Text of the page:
The Capital District Health Authority is replacing a money-losing Tim Hortons in the Halifax Infirmary with a dialysis unit next month as officials begin to search for ways to save millions of dollars.

Brian Rankine, director of managed services for the health authority, said they looked at moving the Summer Street coffee spot to another location, but it would have cost $175,000.

“Why would we invest money in a model where we lose money? That’s not a good decision,” he said.

Money destined for health care in Nova Scotia supplements the food service. The health authority has several Tim Hortons and cafeterias that have operated at a deficit of more than $5 million over the past five years.

Rankine said unionized labour accounts for 65 per cent of the cost of running the food services.

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The Halifax infirmary's Summer Street doors. (CBC)

“All the employees apart from the management are Capital Health employees and so with our wages and benefits, it's hard to reach even a break-even point let alone make some money, whereas an alternative model would see Capital Health no longer operating the retail food services,” he said.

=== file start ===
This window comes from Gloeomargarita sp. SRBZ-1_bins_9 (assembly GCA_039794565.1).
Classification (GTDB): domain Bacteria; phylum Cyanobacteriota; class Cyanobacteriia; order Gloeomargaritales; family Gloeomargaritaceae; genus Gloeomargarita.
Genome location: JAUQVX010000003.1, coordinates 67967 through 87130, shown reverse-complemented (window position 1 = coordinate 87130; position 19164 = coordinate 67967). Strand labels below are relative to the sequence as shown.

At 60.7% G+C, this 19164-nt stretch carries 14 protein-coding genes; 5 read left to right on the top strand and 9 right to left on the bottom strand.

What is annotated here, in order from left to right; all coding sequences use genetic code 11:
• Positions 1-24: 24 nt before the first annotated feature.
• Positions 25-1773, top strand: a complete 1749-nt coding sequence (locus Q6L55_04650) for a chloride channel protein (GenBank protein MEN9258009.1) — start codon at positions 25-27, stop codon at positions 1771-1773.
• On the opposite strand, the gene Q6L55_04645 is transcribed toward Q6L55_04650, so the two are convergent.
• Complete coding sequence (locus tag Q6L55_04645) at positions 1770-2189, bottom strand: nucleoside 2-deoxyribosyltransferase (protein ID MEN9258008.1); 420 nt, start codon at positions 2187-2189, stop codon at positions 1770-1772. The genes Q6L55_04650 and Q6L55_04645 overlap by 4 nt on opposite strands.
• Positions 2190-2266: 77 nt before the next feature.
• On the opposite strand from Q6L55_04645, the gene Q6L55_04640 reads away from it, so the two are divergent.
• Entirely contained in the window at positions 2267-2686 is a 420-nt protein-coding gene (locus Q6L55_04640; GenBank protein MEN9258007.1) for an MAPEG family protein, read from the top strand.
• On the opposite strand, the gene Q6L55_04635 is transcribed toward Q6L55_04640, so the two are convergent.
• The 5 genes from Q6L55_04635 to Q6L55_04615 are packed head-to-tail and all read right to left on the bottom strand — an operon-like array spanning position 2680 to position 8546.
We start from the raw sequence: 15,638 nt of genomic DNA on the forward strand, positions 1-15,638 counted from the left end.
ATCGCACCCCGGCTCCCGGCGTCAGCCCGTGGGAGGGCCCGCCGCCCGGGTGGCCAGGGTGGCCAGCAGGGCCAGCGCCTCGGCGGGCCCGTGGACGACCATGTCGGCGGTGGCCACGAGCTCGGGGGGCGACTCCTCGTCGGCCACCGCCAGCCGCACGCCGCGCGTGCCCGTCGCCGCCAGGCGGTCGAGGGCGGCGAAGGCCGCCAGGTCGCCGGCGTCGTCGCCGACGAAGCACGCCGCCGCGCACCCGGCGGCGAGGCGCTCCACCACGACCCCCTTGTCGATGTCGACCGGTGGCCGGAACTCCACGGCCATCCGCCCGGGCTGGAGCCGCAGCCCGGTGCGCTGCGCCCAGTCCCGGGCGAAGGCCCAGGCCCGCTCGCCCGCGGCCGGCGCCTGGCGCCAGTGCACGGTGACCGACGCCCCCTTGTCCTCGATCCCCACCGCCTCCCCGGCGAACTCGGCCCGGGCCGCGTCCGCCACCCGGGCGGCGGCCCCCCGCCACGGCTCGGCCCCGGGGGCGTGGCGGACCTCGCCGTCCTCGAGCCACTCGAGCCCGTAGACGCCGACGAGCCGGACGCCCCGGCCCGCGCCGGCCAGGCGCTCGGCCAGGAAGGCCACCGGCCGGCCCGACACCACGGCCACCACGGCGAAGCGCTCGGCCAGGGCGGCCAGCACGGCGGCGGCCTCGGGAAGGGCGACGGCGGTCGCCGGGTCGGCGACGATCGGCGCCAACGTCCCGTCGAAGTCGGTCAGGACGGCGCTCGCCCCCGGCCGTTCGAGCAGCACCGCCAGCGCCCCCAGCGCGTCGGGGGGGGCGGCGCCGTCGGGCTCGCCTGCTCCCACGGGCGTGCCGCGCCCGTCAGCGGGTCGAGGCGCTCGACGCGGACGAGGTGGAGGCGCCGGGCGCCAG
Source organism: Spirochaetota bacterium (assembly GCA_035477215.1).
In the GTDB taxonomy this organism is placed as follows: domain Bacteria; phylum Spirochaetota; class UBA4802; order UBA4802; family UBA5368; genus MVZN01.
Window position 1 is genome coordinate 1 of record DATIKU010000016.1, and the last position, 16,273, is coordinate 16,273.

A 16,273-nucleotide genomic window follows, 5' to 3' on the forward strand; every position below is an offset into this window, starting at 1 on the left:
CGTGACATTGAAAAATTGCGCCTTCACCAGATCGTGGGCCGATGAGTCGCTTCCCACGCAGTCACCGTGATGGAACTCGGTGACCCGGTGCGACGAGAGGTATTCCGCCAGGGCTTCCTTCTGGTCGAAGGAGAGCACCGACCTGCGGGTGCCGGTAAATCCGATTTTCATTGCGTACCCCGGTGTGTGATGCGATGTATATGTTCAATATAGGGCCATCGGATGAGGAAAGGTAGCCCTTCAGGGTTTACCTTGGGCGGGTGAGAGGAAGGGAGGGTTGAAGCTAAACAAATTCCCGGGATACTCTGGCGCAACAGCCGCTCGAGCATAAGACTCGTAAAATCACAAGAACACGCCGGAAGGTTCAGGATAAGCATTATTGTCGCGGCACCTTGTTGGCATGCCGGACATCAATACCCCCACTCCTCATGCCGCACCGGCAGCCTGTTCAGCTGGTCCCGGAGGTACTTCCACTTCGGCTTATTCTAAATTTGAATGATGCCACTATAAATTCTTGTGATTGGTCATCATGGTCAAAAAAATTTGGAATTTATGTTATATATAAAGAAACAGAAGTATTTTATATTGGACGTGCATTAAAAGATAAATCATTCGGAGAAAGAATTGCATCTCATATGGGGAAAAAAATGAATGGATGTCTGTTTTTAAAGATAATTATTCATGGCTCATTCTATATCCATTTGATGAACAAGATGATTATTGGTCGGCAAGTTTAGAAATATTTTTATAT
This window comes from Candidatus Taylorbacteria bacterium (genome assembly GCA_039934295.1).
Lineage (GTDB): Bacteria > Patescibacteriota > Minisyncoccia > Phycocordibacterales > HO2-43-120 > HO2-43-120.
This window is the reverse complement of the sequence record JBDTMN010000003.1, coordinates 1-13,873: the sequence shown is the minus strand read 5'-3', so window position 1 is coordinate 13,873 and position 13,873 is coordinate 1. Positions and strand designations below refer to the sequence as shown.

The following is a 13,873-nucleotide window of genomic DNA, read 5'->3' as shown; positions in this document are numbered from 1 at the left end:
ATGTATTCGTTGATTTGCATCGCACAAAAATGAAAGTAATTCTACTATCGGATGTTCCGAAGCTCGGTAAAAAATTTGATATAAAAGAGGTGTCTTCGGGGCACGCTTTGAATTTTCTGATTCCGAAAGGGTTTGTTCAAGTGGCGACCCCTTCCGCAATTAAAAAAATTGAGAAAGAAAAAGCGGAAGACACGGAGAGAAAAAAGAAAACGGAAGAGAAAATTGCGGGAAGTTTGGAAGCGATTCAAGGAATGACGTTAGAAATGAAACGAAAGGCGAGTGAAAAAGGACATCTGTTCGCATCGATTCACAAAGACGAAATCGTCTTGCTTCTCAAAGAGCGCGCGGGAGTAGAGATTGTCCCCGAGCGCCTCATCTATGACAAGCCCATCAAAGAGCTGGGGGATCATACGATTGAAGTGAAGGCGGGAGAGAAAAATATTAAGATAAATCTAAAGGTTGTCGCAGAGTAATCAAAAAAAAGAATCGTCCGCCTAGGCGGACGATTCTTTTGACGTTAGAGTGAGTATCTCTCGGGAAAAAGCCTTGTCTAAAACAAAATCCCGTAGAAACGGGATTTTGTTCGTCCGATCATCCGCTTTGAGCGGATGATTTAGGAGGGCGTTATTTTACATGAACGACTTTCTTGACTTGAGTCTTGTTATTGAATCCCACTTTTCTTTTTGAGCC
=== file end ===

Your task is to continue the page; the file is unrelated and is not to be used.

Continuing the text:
Capital Health has been asking the province for years to allow them to change their food service delivery as a way to stem losses, but the NDP government wouldn't allow it.

Rankine said he’s hoping the new government will change the policy.

Kevin Lacey, Atlantic director of the Canadian Taxpayers Federation, hopes so too.

“There's no time for waiting on this. For every month there’s a delay, these costs continue to mount,” he said.

A health department spokesman said the province is conducting an analysis of  food services across the health care system to get a better sense of how food service dollars are being spent

Until that's completed, they're not commenting on Capital Health's request.

The Summer Street Tim Hortons serves between 600 and 700 customers every weekday. It’s set to close March 15.